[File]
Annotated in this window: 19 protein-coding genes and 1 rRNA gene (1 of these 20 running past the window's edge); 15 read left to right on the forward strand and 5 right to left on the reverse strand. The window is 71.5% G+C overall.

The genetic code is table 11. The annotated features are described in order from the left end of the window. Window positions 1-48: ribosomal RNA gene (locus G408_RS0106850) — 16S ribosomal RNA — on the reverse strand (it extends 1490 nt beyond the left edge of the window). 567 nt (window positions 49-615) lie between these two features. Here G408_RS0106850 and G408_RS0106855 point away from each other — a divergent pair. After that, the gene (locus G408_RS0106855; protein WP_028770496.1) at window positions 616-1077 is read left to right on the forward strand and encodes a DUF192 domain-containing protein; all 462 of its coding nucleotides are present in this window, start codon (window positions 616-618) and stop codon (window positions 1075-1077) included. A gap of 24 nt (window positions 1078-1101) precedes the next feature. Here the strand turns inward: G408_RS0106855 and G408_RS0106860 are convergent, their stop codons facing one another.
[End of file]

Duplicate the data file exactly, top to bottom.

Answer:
Annotated in this window: 19 protein-coding genes and 1 rRNA gene (1 of these 20 running past the window's edge); 15 read left to right on the forward strand and 5 right to left on the reverse strand. The window is 71.5% G+C overall.

The genetic code is table 11. The annotated features are described in order from the left end of the window. Window positions 1-48: ribosomal RNA gene (locus G408_RS0106850) — 16S ribosomal RNA — on the reverse strand (it extends 1490 nt beyond the left edge of the window). 567 nt (window positions 49-615) lie between these two features. Here G408_RS0106850 and G408_RS0106855 point away from each other — a divergent pair. After that, the gene (locus G408_RS0106855; protein WP_028770496.1) at window positions 616-1077 is read left to right on the forward strand and encodes a DUF192 domain-containing protein; all 462 of its coding nucleotides are present in this window, start codon (window positions 616-618) and stop codon (window positions 1075-1077) included. A gap of 24 nt (window positions 1078-1101) precedes the next feature. Here the strand turns inward: G408_RS0106855 and G408_RS0106860 are convergent, their stop codons facing one another.